IJMS, Vol. 23, Pages 11686: Mechanisms Underlining Inflammatory Pain Sensitivity in Mice Selected for High and Low Stress-Induced Analgesia—The Role of Endocannabinoids and Microglia (International Journal of Molecular Sciences)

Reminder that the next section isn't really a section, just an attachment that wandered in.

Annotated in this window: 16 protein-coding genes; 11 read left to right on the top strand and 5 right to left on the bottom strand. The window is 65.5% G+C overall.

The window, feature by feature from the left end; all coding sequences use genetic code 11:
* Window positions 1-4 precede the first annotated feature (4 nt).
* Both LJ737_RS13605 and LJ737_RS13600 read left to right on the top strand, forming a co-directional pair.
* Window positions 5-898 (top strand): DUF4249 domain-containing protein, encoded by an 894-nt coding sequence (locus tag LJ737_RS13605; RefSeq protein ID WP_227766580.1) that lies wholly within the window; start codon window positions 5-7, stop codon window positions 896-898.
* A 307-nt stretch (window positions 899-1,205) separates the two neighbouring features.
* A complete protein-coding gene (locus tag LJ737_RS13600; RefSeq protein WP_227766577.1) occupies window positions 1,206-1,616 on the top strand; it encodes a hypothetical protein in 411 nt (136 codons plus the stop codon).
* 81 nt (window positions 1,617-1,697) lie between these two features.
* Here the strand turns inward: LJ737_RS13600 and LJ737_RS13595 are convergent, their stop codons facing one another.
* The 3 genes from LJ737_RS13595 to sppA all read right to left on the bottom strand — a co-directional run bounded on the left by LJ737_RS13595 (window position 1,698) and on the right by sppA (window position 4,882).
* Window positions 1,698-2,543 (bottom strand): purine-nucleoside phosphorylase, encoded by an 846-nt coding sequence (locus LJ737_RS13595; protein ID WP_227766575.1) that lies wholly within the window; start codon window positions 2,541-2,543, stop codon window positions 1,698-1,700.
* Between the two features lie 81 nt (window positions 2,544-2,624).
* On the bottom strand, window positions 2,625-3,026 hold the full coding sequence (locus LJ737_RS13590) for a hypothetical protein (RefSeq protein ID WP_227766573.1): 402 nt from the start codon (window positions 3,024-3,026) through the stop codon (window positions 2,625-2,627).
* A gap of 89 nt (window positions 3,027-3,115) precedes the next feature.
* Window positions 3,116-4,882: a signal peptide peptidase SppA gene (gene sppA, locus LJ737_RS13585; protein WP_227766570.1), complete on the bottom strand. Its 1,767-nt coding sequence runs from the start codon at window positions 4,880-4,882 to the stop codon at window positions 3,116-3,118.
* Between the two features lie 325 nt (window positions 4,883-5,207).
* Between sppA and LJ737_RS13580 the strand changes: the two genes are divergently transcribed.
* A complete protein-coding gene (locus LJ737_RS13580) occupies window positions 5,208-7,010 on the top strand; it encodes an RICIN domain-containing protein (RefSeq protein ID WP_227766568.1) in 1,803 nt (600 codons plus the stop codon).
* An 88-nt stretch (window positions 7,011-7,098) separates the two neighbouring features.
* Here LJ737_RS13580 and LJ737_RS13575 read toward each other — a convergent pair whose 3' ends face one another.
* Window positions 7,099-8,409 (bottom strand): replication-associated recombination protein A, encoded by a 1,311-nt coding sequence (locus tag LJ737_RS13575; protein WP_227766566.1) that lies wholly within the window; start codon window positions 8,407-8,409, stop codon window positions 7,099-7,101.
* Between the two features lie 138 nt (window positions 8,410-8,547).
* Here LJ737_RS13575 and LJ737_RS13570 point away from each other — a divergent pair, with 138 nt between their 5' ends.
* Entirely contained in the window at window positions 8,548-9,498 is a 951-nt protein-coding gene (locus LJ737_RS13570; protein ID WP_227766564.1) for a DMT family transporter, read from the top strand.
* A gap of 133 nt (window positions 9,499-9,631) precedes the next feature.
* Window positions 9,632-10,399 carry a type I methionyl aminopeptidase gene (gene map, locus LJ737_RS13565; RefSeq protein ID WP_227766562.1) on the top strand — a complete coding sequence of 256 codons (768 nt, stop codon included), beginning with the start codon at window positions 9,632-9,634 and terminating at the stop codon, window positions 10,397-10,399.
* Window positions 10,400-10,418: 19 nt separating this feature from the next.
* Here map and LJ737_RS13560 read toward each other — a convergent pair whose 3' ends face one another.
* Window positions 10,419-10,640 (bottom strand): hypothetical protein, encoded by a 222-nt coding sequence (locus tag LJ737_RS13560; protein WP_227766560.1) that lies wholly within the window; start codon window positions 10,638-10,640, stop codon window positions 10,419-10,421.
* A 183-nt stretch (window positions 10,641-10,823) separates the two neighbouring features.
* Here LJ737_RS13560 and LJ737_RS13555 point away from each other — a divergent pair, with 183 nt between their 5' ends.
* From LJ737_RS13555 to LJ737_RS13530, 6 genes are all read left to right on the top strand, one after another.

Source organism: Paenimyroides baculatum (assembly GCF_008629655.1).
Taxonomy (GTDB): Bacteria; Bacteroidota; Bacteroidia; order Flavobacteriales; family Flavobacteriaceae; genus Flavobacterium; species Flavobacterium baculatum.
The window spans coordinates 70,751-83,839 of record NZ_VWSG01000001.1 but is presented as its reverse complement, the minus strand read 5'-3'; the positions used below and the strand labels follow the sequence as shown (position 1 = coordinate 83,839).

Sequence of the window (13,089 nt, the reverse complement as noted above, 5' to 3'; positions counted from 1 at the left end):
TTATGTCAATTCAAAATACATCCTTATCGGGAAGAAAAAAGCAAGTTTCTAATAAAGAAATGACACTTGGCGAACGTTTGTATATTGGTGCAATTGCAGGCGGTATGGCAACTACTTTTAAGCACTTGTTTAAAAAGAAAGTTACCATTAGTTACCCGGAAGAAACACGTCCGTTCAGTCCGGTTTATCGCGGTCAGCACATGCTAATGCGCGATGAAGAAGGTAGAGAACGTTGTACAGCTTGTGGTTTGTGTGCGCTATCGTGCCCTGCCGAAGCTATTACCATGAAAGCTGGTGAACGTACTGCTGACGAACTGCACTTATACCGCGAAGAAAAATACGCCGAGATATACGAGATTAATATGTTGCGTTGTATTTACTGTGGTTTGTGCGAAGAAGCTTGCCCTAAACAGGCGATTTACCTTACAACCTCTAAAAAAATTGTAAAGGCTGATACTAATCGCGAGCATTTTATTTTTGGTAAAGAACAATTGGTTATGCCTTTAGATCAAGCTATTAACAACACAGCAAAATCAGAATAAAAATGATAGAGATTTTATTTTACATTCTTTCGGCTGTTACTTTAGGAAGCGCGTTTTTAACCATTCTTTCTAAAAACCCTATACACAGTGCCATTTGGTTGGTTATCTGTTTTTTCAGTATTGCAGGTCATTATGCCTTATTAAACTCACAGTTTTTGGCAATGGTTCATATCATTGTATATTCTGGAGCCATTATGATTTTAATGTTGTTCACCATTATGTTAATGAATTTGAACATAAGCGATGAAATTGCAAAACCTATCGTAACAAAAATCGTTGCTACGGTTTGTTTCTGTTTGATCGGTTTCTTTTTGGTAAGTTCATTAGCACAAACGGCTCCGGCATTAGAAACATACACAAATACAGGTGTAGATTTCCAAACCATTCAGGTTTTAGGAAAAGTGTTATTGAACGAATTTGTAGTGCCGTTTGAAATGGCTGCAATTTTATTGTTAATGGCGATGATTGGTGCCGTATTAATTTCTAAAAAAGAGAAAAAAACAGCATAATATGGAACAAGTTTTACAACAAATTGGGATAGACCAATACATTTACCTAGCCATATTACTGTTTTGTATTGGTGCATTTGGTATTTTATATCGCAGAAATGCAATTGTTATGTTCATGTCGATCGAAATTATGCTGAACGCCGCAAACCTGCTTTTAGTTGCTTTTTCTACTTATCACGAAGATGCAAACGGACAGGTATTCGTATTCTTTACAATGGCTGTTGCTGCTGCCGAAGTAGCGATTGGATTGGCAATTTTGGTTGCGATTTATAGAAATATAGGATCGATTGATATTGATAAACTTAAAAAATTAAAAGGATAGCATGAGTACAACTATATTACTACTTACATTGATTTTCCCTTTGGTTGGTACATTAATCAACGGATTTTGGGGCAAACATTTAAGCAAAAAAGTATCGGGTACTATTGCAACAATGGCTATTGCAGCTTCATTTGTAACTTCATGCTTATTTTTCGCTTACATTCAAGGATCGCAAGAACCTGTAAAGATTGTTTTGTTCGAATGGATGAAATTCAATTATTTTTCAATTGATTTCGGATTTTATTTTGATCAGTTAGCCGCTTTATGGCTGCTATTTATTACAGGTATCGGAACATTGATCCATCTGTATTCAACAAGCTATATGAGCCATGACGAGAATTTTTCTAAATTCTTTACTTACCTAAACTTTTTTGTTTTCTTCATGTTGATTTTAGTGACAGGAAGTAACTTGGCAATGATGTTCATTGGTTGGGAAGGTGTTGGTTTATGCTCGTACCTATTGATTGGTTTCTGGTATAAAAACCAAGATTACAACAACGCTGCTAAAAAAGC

In this work we strived to determine whether endocannabinoid system activity could account for the differences in acute inflammatory pain sensitivity in mouse lines selected for high (HA) and low (LA) swim-stress-induced analgesia (SSIA). Mice received intraplantar injections of 5% formalin and the intensity of nocifensive behaviours was scored. To assess the contribution of the endocannabinoid system, mice were intraperitoneally (i.p.) injected with rimonabant (0.3–3 mg/kg) prior to formalin. Minocycline (45 and 100 mg/kg, i.p.) was administered to investigate microglial activation. The possible involvement of the endogenous opioid system was investigated with naloxone (1 mg/kg, i.p.). Cannabinoid receptor types 1 and 2 (Cnr1, Cnr2) and opioid receptor subtype (Oprm1, Oprd1, Oprk1) mRNA levels were quantified by qPCR in the structures of the central nociceptive circuit. Levels of anandamide (AEA) and 2-arachidonoylglycerol (2-AG) were measured by liquid chromatography coupled with the mass spectrometry method (LC-MS/MS). In the interphase, higher pain thresholds in the HA mice correlated with increased spinal anandamide and 2-AG release and higher Cnr1 transcription. Downregulation of Oprd1 and Oprm1 mRNA was noted in HA and LA mice, respectively, however no differences in naloxone sensitivity were observed in either line. As opposed to the LA mice, inflammatory pain sensitivity in the HA mice in the tonic phase was attributed to enhanced microglial activation, as evidenced by enhanced Aif1 and Il-1β mRNA levels. To conclude, Cnr1 inhibitory signaling is one mechanism responsible for decreased pain sensitivity in HA mice in the interphase, while increased microglial activation corresponds to decreased pain thresholds in the tonic inflammatory phase.